In the statement to the High Court, the State Prosecutor’s Office confirms Amona is an illegal outpost. It stresses that the defense minister, the Civil Administration and the police take a grave view of the improper conduct of the Mateh Binyamin local council (which receives its budget from the state!), “and most certainly when it comes to construction on private lands belonging to Palestinians”. The prosecution saw fit to boast that “for many years now the state has been strict about not building any settlement on private land”. Really, bully for the state. It would be interesting to note, incidentally, what it intends to do with the property it handed out to settlers before it stopped stealing private land.

And here comes the line that could go down in a book of records for insolence: The prosecution asks to reject the demand to evacuate the illegal settlement, since diverting the limited means of enforcement to old illegal construction “is not high on the respondents’ agenda.” And why not? “Means of enforcement” are needed to implement the temporary building freeze in the settlements.

In other words, the government’s decision in the matter of the temporary moratorium on construction in the settlements has become the illegal settlements’ insurance policy. All that remains is for them to ask the government to extend the freeze.

President Obama was right to insist on the settlements issue. It is the litmus text for Israel’s intentions. And right now, it doesn’t show any sign of a policy change.


Gil Scott-Heron boycotts Tel Aviv, sends powerful message to Israelis

Posted: April 29th, 2010 | Author: | Filed under: In the News, media, The Left, The Settlements | Tags: , , , , , , , | 33 Comments »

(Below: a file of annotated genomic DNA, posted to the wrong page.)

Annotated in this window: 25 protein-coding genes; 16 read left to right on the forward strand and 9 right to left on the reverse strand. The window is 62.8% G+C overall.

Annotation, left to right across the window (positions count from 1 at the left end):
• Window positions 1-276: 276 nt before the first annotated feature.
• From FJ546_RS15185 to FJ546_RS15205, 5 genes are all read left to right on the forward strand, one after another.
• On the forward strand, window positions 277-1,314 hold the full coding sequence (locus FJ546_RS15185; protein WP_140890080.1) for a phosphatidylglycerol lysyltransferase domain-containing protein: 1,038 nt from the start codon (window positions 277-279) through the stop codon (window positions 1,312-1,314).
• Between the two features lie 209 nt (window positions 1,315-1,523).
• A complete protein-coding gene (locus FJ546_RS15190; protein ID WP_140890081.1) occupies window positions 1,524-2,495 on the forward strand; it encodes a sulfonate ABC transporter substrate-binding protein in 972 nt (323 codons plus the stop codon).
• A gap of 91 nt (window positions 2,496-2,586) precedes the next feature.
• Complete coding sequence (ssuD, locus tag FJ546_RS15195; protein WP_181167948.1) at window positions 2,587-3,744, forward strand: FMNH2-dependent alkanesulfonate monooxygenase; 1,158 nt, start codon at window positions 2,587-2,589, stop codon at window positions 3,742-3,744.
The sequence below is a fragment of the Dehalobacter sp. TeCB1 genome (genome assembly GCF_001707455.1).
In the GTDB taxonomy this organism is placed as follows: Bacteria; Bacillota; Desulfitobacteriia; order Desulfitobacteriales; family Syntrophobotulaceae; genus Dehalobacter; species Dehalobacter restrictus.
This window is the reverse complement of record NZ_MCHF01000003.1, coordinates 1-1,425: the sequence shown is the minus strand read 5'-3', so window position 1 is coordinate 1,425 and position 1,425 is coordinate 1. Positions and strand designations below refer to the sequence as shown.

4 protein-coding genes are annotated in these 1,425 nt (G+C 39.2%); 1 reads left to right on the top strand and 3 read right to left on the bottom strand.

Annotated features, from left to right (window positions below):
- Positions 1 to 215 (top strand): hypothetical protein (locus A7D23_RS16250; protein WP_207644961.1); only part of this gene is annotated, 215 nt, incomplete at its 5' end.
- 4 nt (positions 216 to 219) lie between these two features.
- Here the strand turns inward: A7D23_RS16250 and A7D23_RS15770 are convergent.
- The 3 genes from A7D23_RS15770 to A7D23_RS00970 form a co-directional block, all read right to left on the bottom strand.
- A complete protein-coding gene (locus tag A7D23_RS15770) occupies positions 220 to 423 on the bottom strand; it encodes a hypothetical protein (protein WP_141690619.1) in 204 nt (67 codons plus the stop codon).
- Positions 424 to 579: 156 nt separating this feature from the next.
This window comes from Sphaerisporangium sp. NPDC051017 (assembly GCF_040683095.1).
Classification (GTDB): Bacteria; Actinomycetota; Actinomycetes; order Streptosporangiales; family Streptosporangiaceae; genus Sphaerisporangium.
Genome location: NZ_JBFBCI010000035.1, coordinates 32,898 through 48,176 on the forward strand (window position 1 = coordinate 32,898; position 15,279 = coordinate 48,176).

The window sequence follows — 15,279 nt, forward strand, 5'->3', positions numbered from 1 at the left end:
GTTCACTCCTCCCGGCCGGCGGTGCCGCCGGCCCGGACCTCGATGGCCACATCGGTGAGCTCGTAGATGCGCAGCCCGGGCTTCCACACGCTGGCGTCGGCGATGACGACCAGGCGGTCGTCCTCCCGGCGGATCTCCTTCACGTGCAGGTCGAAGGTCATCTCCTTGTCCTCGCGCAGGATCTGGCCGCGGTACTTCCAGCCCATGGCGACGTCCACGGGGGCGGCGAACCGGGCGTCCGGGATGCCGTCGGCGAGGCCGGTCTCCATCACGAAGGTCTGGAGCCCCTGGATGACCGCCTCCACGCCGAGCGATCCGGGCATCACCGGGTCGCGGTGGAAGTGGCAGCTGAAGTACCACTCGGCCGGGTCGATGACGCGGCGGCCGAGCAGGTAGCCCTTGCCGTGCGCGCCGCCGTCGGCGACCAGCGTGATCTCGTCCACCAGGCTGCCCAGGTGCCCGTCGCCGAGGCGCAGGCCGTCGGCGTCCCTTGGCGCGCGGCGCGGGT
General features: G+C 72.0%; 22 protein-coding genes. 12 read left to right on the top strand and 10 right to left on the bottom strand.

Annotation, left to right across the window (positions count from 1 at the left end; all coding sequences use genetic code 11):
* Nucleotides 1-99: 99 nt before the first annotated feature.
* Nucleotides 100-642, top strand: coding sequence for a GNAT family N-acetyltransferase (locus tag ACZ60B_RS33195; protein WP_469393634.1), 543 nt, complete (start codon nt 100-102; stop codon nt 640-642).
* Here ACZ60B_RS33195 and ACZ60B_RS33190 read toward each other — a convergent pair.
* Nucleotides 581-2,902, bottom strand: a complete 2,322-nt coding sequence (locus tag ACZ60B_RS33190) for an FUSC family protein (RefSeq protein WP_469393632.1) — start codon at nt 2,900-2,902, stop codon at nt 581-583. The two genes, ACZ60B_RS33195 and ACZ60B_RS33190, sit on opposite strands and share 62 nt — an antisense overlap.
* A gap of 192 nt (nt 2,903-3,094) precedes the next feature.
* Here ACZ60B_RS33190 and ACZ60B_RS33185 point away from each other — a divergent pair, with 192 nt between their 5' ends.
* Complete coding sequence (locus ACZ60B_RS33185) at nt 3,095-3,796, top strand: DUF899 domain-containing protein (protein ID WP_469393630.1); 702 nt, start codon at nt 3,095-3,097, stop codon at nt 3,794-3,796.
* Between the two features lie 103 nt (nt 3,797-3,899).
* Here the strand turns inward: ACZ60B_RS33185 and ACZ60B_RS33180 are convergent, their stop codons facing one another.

This is a translation of my article regarding the cancellation of spoken words artist Gil-Scott Heron‘s gig in Tel Aviv. His show was scheduled for late May, but it was later removed from Scot-Heron’s site and though there was no official statement yet, it seems to have been canceled for political reasons.

The original Hebrew version of the article was posted Wednesday on the web magazine The Other.

scott heron

A small commotion erupted this week among the public that appreciates black music in Israel upon learning that ground-breaking artist, poet and musician, Gil Scott-Heron apparently canceled his Tel Aviv show for political reasons. There was no official statement; However, following protests of some of his pro-Palestinian fans during a show in London on the weekend, Scott-Heron announced from the stage that he would not be coming to Israel. The show, planed for May 25, was removed from the line up on his site.

Scott-Heron is a political man. He came out against US presidents, preached against nuclear energy, and asked the new generation of Hip-Hop artists to write meaningful lyrics rather than merely attach words to music. His most famous piece, The Revolution Will Not Be Televised, is considered the anthem of alternative culture. I assume these and similar reasons made Scott-Heron appeal to a couple of hundred Israelis. The only surprise is their ability to make a U-turn the moment that protest was directed at us.